Supporting Treatment Decision Making

Supporting Treatment Decision Making

How Do I Help My Loved One Make Treatment Decisions?

After a diagnosis of skin cancer, your loved one must come to terms with the diagnosis, seek treatment, and make decisions about treatment. You can play an essential role in helping your loved one with these initial crucial steps.

Initial Support

One of the first ways to help is to work with your loved one to seek treatment—this can mean helping to find appropriate physicians and helping to set appointments. It’s important to find a provider or a team of providers familiar with the most recent and advanced treatment options for skin cancer. A list of physicians specializing in skin cancer can be found in our FIND A SKIN CANCER SPECIALIST portal.

You may also need to help your loved one in the decision-making process if there are treatment options. Sometimes there is only one recommended treatment for cancer; other times options exist. If the cancer is at an early stage, the options can include topical agents, excisional surgery, Mohs Micrographic surgery, or skin-directed radiation therapy. Understanding the options and the pros and cons of each can help you to help your loved one in the decision-making process.

If the cancer grows into the surrounding tissues or spreads (metastasizes) to other organs in the body, your loved one may require treatment with a therapy that works throughout the body (systemic therapy) or radiation therapy. To be able to make an informed decision, you will both want to become familiar with these treatment options. This website discusses approved treatment options for basal cell carcinoma (BCC) and squamous cell skin cancer (SCSC). AIM at Melanoma, our parent organization, provides a thorough explanation of treatment options for each stage of melanoma.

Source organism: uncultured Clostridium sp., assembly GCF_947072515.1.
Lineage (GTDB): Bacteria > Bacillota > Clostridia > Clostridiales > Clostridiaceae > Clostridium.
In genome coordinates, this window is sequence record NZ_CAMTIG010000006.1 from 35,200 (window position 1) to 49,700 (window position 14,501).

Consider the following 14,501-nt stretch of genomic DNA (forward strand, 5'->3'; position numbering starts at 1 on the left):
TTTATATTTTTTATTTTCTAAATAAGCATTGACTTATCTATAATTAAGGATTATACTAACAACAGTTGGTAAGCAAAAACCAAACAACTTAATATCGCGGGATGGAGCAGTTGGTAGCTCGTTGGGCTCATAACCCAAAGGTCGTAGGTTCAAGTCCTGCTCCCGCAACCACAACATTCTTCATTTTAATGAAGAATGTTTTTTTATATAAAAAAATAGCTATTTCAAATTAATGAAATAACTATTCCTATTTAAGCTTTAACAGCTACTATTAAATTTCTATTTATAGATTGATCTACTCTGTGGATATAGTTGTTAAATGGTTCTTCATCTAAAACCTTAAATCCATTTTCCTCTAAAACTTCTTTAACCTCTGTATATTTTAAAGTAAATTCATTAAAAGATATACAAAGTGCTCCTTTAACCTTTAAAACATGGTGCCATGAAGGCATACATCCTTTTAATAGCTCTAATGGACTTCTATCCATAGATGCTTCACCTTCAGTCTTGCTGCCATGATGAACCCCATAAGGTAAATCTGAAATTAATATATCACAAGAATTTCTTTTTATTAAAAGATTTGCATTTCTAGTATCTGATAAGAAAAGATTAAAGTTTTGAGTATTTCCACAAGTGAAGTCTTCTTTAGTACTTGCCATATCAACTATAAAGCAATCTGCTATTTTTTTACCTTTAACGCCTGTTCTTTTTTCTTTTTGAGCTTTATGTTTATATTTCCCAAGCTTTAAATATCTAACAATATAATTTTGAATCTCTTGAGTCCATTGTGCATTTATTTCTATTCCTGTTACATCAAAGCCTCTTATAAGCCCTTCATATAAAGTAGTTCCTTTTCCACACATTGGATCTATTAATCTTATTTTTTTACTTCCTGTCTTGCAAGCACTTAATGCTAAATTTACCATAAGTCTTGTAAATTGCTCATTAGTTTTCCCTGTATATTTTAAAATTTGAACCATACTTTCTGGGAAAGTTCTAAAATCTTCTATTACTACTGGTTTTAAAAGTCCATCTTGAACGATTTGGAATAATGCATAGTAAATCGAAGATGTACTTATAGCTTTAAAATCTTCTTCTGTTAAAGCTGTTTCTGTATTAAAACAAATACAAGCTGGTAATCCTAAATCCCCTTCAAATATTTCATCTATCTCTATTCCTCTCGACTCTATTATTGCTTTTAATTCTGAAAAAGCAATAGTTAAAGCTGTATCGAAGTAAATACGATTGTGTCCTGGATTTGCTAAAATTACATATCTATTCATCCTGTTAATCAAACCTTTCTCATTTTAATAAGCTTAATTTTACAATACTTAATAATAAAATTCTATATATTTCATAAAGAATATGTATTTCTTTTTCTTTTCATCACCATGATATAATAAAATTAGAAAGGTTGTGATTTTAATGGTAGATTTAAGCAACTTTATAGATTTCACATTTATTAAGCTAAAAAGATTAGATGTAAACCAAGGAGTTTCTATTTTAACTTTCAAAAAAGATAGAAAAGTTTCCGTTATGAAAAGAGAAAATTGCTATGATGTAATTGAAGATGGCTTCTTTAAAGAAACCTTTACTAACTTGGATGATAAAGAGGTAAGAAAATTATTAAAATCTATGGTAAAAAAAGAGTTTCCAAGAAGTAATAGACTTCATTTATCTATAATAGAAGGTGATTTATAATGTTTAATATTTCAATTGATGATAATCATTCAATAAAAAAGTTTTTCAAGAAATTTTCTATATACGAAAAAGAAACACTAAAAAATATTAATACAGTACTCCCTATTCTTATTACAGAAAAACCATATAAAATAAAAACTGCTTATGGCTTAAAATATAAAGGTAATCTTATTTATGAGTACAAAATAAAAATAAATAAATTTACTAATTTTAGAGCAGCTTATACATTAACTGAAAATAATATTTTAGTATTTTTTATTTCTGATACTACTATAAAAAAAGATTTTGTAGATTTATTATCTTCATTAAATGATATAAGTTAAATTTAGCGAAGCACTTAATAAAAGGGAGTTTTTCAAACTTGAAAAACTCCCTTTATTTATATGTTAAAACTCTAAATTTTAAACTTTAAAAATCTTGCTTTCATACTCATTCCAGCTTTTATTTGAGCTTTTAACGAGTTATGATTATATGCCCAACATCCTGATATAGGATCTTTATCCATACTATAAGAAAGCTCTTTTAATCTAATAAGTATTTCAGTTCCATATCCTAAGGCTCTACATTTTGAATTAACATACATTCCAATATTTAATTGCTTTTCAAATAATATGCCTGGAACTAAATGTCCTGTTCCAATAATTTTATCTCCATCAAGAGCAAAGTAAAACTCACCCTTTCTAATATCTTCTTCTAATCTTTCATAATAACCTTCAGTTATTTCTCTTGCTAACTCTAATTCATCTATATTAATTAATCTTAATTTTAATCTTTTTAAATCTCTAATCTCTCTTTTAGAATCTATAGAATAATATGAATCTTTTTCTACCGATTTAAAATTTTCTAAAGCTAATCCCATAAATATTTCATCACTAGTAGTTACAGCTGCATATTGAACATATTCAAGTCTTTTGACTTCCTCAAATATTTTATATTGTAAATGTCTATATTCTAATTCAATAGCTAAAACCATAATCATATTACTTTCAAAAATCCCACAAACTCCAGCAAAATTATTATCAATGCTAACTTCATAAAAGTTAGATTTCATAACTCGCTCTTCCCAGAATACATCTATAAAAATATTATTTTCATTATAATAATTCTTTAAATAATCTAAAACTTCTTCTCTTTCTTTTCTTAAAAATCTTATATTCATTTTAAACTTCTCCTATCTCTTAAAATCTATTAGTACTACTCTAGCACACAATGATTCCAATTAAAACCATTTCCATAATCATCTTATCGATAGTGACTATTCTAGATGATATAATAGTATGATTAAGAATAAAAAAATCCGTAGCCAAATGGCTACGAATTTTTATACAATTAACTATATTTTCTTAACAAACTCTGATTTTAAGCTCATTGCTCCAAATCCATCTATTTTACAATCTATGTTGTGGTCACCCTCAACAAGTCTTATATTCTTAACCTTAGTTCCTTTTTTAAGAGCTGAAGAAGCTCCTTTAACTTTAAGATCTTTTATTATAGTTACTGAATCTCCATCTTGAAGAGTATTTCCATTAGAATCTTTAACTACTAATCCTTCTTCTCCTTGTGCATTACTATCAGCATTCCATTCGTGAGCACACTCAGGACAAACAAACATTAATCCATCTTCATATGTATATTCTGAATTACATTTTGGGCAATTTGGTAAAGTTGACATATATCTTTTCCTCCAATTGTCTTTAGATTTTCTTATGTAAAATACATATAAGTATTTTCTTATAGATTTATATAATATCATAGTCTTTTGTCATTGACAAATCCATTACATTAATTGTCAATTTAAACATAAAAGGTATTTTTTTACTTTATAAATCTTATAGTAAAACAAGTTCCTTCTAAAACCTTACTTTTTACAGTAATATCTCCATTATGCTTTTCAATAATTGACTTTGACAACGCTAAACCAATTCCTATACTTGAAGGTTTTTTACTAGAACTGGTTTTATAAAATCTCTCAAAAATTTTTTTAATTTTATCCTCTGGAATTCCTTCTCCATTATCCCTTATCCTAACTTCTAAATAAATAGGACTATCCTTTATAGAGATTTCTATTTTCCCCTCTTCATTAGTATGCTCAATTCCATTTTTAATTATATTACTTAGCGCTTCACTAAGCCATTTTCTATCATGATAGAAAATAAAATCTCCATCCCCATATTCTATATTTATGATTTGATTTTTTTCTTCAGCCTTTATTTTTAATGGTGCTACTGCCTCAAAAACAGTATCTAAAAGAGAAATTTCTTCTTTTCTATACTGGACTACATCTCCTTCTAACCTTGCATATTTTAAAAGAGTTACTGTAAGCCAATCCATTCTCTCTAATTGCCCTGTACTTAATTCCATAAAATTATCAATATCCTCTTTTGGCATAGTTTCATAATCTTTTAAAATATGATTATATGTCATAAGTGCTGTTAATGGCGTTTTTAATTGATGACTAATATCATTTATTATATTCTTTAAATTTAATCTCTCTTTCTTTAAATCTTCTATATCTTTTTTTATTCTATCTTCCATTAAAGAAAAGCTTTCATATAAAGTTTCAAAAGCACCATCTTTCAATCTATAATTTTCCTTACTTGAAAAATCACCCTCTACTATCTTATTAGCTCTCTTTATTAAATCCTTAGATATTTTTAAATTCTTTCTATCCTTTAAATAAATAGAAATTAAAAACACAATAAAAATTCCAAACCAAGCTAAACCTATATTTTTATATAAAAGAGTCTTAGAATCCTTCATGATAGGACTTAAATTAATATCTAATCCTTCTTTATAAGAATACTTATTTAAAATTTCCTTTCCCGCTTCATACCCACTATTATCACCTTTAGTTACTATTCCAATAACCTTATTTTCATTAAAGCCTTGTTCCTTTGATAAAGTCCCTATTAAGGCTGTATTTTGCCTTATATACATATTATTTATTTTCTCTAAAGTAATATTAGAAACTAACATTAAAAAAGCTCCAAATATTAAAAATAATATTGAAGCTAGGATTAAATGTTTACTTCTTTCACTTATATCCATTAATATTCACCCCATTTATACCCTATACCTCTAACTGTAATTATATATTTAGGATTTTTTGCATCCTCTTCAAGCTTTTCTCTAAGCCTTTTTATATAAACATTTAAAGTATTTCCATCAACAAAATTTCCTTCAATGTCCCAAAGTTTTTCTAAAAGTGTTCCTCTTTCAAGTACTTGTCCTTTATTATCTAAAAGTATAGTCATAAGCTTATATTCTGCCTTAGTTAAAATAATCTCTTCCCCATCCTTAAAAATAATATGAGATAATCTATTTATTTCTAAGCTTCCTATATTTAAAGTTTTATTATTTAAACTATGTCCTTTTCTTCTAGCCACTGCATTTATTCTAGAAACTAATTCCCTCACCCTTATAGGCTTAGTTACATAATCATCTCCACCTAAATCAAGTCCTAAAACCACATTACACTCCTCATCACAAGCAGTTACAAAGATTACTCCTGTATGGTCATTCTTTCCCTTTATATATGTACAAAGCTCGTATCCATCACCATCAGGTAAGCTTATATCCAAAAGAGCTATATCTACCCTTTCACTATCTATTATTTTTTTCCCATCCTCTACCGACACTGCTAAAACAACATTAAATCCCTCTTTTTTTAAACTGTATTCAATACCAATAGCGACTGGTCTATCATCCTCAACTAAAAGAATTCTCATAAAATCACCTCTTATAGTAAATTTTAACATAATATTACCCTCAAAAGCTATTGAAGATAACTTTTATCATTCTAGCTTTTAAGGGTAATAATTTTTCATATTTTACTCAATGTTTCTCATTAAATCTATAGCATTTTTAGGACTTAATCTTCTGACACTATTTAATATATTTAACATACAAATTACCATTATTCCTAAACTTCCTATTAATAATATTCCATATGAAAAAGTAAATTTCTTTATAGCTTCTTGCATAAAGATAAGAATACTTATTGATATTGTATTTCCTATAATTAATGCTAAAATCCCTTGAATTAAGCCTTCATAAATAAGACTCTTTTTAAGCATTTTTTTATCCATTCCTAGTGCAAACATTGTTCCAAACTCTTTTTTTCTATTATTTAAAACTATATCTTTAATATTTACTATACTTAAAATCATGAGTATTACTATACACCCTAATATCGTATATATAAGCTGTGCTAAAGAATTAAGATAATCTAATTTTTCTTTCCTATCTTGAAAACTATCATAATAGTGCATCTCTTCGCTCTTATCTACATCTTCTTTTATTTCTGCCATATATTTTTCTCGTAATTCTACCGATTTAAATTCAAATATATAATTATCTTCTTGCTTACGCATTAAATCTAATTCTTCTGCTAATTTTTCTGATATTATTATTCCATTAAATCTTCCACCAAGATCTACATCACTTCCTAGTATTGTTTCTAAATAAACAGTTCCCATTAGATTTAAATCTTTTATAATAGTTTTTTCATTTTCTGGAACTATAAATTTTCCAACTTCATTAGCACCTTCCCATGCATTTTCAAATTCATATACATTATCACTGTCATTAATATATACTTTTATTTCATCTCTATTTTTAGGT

For the patient, initial meetings with multiple specialists can be overwhelming. A cancer diagnosis (or a cancer recurrence) can be a very emotional experience, and your loved one can shut down mentally. S/he may not absorb the information being presented. You can offer support by attending appointments, listening to healthcare providers, taking notes, and asking questions.

Making a Treatment Plan

You may need to assist your loved one in treatment decision-making. You can help in the following ways:

  • Being the eyes and ears of the patient: offer support by listening and communicating with the health care providers and taking notes for the patient
  • Being a researcher: assist in gathering vetted and current information in order to ask relevant questions of healthcare providers
  • Supporting decision-making: assist with various decisions that need to be made while figuring out treatment options, such as whether a second opinion is necessary, what the treatment approach should be, and how to address financial considerations

Being an Advocate

Your advocating role begins at diagnosis and is crucial throughout the treatment process, especially if or when your loved one can’t advocate for him/herself. To advocate, you might:

  • Assist with scheduling appointments
  • Accompany your loved one to appointments, take notes, and ask questions
  • Be a conduit for medical information for others with the approval of your loved one. (You will need a signed release to receive medical information. Read here for a discussion of the Health Insurance Portability and Accountability Act of 1996 (HIPAA) policies.
  • Keep track of appointments and provide or arrange transportation
  • Coordinate care among various healthcare providers
  • Assist with or oversee financial issues and health insurance claims
  • Address any disability or legal issues

As an advocate, you should encourage your loved one to speak for him/herself if possible, but your role as caregiver may involve serving as a bridge-builder between your loved one, the healthcare team, and other family members. Establishing communication pathways can be very helpful and reassuring to everyone involved.

Questions to Ask Your Doctor

It’s often helpful to bring a list of questions to ask the doctor at each appointment. Here are questions we have developed for use at various stages of the treatment journey. Click on each section for a downloadable PDF of questions.

When pathology reports are received

At various appointments related to the surgery:

When starting therapies: